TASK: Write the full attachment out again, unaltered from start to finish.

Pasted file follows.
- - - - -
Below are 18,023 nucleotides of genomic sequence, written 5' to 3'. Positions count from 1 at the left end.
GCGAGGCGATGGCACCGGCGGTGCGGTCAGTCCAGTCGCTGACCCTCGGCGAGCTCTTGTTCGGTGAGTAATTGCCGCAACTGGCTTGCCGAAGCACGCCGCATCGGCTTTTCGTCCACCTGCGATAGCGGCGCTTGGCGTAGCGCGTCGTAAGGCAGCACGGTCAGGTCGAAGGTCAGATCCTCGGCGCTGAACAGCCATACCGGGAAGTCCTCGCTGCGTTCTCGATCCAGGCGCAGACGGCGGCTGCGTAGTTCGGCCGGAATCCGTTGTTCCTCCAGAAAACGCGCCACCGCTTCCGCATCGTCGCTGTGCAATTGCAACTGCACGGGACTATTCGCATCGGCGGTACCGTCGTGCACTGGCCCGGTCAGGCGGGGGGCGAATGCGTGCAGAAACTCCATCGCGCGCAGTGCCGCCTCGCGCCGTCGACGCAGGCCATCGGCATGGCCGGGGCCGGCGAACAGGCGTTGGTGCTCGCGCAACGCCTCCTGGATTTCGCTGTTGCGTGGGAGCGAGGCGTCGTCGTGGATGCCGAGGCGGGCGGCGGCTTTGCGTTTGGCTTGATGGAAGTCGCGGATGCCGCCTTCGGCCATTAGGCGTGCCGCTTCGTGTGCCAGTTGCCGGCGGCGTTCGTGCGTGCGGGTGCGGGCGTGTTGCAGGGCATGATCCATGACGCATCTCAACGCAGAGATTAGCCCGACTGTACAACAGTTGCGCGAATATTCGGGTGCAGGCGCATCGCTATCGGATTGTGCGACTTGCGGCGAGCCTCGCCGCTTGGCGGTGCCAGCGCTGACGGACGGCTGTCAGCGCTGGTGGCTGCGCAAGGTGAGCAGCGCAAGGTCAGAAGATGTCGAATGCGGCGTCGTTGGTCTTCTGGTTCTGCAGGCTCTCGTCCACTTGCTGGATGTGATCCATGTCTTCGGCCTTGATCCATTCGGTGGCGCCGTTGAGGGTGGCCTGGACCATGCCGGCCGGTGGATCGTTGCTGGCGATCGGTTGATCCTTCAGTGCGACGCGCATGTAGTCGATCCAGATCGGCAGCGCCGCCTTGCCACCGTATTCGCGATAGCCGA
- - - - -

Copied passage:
Below are 18,023 nucleotides of genomic sequence, written 5' to 3'. Positions count from 1 at the left end.
GCGAGGCGATGGCACCGGCGGTGCGGTCAGTCCAGTCGCTGACCCTCGGCGAGCTCTTGTTCGGTGAGTAATTGCCGCAACTGGCTTGCCGAAGCACGCCGCATCGGCTTTTCGTCCACCTGCGATAGCGGCGCTTGGCGTAGCGCGTCGTAAGGCAGCACGGTCAGGTCGAAGGTCAGATCCTCGGCGCTGAACAGCCATACCGGGAAGTCCTCGCTGCGTTCTCGATCCAGGCGCAGACGGCGGCTGCGTAGTTCGGCCGGAATCCGTTGTTCCTCCAGAAAACGCGCCACCGCTTCCGCATCGTCGCTGTGCAATTGCAACTGCACGGGACTATTCGCATCGGCGGTACCGTCGTGCACTGGCCCGGTCAGGCGGGGGGCGAATGCGTGCAGAAACTCCATCGCGCGCAGTGCCGCCTCGCGCCGTCGACGCAGGCCATCGGCATGGCCGGGGCCGGCGAACAGGCGTTGGTGCTCGCGCAACGCCTCCTGGATTTCGCTGTTGCGTGGGAGCGAGGCGTCGTCGTGGATGCCGAGGCGGGCGGCGGCTTTGCGTTTGGCTTGATGGAAGTCGCGGATGCCGCCTTCGGCCATTAGGCGTGCCGCTTCGTGTGCCAGTTGCCGGCGGCGTTCGTGCGTGCGGGTGCGGGCGTGTTGCAGGGCATGATCCATGACGCATCTCAACGCAGAGATTAGCCCGACTGTACAACAGTTGCGCGAATATTCGGGTGCAGGCGCATCGCTATCGGATTGTGCGACTTGCGGCGAGCCTCGCCGCTTGGCGGTGCCAGCGCTGACGGACGGCTGTCAGCGCTGGTGGCTGCGCAAGGTGAGCAGCGCAAGGTCAGAAGATGTCGAATGCGGCGTCGTTGGTCTTCTGGTTCTGCAGGCTCTCGTCCACTTGCTGGATGTGATCCATGTCTTCGGCCTTGATCCATTCGGTGGCGCCGTTGAGGGTGGCCTGGACCATGCCGGCCGGTGGATCGTTGCTGGCGATCGGTTGATCCTTCAGTGCGACGCGCATGTAGTCGATCCAGATCGGCAGCGCCGCCTTGCCACCGTATTCGCGATAGCCGA